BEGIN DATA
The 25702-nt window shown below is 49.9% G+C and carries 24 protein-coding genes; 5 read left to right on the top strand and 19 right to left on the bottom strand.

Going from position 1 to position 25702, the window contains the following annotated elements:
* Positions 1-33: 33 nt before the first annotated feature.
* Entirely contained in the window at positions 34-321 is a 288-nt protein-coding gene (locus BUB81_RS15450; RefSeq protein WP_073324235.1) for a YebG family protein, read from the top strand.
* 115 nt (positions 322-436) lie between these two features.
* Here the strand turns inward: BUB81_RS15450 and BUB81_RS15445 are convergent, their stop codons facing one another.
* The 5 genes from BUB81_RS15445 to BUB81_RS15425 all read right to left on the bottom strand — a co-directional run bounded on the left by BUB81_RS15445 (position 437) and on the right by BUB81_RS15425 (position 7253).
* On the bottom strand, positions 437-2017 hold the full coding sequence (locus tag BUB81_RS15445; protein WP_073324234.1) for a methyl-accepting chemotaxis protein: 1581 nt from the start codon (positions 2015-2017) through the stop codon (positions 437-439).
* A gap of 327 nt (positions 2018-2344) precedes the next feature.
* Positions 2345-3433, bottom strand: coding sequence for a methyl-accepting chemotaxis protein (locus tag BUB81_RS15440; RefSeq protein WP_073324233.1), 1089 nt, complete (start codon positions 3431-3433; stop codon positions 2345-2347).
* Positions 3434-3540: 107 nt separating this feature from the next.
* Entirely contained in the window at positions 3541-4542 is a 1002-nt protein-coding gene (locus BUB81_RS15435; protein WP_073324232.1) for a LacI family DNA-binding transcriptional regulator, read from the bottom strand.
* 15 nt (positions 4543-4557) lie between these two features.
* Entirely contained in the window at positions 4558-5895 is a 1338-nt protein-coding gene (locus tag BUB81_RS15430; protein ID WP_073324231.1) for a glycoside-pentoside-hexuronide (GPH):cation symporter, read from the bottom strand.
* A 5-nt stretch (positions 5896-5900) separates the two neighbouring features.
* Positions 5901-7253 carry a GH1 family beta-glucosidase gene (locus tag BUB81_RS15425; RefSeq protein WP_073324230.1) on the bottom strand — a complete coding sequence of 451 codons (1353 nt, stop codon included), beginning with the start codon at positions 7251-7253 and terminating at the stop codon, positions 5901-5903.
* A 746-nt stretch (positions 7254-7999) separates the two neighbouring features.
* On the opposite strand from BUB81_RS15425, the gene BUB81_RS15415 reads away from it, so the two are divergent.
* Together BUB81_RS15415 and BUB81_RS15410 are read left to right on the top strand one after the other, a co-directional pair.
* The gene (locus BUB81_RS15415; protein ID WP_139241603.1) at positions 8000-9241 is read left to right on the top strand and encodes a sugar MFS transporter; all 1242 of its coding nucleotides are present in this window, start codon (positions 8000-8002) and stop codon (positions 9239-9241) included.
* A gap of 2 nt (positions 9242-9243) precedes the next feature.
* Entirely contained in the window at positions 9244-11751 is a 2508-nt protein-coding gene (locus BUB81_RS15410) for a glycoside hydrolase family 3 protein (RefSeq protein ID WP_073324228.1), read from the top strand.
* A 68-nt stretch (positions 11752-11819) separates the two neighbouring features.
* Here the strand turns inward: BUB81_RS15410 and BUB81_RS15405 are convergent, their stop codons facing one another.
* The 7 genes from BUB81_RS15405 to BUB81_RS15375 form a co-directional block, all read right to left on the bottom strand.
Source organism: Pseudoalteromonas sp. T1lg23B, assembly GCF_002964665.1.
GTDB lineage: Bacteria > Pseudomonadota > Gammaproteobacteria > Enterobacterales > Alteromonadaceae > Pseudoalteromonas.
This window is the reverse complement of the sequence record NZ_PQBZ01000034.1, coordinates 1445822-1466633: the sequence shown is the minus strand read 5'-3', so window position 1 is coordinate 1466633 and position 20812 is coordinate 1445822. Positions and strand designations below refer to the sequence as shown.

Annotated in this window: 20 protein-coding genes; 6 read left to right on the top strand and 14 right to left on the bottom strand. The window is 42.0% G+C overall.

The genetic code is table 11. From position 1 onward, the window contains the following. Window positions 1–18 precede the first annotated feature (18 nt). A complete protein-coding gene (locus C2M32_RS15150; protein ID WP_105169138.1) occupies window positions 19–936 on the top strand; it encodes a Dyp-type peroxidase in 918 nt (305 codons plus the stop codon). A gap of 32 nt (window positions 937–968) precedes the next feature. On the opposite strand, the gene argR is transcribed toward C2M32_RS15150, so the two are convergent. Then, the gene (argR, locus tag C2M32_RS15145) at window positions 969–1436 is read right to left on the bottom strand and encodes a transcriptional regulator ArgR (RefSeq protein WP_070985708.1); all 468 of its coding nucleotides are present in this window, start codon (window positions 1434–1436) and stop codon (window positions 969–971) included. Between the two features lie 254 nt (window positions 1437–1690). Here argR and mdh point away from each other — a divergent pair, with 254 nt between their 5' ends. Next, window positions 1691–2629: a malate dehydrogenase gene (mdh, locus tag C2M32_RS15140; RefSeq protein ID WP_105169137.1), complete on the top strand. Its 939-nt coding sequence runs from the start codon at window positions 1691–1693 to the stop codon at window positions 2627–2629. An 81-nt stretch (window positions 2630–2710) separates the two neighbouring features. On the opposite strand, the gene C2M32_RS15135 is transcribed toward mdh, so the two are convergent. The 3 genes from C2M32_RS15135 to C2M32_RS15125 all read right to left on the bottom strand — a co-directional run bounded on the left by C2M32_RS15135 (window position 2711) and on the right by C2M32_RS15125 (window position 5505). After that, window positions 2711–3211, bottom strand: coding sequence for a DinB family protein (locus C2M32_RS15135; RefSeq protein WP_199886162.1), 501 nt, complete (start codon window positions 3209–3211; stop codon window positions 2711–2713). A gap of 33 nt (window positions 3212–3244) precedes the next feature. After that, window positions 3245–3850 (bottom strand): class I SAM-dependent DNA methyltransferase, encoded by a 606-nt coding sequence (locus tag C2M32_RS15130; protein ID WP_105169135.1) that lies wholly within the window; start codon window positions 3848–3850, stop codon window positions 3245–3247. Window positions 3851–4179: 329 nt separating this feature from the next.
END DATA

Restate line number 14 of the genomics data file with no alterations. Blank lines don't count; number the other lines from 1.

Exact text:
* Entirely contained in the window at positions 4558-5895 is a 1338-nt protein-coding gene (locus tag BUB81_RS15430; protein ID WP_073324231.1) for a glycoside-pentoside-hexuronide (GPH):cation symporter, read from the bottom strand.